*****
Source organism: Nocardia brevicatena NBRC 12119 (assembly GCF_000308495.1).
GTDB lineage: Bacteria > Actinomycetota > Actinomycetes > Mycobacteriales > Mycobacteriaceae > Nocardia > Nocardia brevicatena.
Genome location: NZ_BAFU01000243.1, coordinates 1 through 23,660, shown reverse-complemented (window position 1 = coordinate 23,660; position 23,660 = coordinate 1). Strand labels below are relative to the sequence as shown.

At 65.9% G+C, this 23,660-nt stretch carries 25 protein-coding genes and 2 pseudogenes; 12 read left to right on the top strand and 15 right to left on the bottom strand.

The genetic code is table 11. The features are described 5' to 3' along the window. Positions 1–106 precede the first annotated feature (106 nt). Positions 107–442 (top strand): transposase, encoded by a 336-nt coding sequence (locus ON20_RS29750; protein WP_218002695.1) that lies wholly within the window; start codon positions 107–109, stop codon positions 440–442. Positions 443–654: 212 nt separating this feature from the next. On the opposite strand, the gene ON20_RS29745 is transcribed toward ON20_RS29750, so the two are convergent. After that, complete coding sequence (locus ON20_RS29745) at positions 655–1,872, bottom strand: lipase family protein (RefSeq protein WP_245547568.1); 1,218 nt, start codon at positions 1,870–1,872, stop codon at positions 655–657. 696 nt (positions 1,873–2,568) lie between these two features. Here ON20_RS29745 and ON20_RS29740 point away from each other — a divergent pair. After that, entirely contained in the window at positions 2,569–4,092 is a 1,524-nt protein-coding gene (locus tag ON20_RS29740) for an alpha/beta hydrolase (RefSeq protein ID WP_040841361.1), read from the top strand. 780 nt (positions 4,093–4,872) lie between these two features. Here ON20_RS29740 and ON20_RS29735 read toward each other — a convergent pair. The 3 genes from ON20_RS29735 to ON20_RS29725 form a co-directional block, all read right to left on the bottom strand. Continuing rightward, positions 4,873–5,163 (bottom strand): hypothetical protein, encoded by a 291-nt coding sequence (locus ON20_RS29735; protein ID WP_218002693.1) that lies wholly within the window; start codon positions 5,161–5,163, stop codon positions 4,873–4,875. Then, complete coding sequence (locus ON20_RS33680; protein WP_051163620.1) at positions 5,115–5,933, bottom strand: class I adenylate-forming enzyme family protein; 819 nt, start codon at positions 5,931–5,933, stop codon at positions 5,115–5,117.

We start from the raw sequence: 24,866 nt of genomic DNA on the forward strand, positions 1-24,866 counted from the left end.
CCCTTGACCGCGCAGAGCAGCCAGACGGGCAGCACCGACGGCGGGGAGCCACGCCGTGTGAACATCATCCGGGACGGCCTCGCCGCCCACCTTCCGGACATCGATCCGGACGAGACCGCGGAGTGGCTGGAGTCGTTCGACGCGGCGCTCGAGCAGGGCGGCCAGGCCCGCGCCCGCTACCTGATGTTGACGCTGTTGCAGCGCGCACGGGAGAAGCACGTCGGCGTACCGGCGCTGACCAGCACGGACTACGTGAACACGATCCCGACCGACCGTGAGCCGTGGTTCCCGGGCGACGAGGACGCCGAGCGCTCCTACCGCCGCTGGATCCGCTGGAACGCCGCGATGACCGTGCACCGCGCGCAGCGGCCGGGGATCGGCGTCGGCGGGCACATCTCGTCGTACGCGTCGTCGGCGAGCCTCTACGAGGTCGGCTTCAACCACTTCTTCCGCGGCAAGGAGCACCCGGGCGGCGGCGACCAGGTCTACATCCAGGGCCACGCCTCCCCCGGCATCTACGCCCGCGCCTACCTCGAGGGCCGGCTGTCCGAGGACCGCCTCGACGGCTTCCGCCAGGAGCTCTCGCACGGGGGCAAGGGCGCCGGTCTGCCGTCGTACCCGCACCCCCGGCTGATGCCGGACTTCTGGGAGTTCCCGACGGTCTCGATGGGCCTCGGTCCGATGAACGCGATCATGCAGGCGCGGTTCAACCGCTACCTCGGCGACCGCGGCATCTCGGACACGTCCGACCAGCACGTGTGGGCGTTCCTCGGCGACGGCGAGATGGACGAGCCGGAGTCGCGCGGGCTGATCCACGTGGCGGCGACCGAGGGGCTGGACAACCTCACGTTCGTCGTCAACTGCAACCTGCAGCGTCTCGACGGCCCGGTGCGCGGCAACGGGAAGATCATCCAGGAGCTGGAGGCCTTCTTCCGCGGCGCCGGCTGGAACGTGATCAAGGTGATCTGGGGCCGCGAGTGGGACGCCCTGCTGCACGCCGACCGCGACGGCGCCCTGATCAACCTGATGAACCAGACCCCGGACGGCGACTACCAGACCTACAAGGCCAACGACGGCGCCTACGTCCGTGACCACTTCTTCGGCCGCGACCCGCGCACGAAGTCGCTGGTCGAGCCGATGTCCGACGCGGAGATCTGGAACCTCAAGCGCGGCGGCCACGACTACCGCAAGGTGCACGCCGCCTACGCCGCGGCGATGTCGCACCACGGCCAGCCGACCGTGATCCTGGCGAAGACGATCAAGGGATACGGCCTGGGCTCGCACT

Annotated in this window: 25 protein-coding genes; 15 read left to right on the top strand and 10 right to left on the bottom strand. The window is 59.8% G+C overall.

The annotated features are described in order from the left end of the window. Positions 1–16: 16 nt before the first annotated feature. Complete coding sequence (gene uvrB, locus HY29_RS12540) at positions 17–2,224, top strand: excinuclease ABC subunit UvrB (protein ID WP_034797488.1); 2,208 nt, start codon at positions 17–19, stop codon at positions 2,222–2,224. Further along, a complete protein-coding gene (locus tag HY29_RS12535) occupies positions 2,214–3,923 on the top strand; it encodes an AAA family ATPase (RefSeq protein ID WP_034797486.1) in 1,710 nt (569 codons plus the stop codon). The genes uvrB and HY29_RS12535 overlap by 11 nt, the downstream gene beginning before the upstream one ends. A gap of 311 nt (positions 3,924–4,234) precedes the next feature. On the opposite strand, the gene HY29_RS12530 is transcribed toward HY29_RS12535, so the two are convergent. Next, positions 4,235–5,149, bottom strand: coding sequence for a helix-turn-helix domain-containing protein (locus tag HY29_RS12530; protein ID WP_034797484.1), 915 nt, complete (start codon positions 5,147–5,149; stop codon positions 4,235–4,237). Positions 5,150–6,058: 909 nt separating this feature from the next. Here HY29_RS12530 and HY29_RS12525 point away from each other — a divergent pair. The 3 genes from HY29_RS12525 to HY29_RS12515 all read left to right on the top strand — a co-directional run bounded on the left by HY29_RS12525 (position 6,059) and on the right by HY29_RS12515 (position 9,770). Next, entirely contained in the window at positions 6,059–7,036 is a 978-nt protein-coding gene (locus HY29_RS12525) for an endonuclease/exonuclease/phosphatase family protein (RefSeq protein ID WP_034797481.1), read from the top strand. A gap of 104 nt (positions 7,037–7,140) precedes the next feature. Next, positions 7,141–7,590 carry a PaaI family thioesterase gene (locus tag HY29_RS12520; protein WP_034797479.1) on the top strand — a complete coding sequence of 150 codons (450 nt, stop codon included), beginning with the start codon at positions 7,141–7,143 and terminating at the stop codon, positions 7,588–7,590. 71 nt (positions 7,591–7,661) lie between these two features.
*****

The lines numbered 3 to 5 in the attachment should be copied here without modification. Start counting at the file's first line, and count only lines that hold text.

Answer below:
Genome location: NZ_BAFU01000243.1, coordinates 1 through 23,660, shown reverse-complemented (window position 1 = coordinate 23,660; position 23,660 = coordinate 1). Strand labels below are relative to the sequence as shown.

At 65.9% G+C, this 23,660-nt stretch carries 25 protein-coding genes and 2 pseudogenes; 12 read left to right on the top strand and 15 right to left on the bottom strand.

The genetic code is table 11. The features are described 5' to 3' along the window. Positions 1–106 precede the first annotated feature (106 nt). Positions 107–442 (top strand): transposase, encoded by a 336-nt coding sequence (locus ON20_RS29750; protein WP_218002695.1) that lies wholly within the window; start codon positions 107–109, stop codon positions 440–442. Positions 443–654: 212 nt separating this feature from the next. On the opposite strand, the gene ON20_RS29745 is transcribed toward ON20_RS29750, so the two are convergent. After that, complete coding sequence (locus ON20_RS29745) at positions 655–1,872, bottom strand: lipase family protein (RefSeq protein WP_245547568.1); 1,218 nt, start codon at positions 1,870–1,872, stop codon at positions 655–657. 696 nt (positions 1,873–2,568) lie between these two features. Here ON20_RS29745 and ON20_RS29740 point away from each other — a divergent pair. After that, entirely contained in the window at positions 2,569–4,092 is a 1,524-nt protein-coding gene (locus tag ON20_RS29740) for an alpha/beta hydrolase (RefSeq protein ID WP_040841361.1), read from the top strand. 780 nt (positions 4,093–4,872) lie between these two features. Here ON20_RS29740 and ON20_RS29735 read toward each other — a convergent pair. The 3 genes from ON20_RS29735 to ON20_RS29725 form a co-directional block, all read right to left on the bottom strand. Continuing rightward, positions 4,873–5,163 (bottom strand): hypothetical protein, encoded by a 291-nt coding sequence (locus ON20_RS29735; protein ID WP_218002693.1) that lies wholly within the window; start codon positions 5,161–5,163, stop codon positions 4,873–4,875. Then, complete coding sequence (locus ON20_RS33680; protein WP_051163620.1) at positions 5,115–5,933, bottom strand: class I adenylate-forming enzyme family protein; 819 nt, start codon at positions 5,931–5,933, stop codon at positions 5,115–5,117.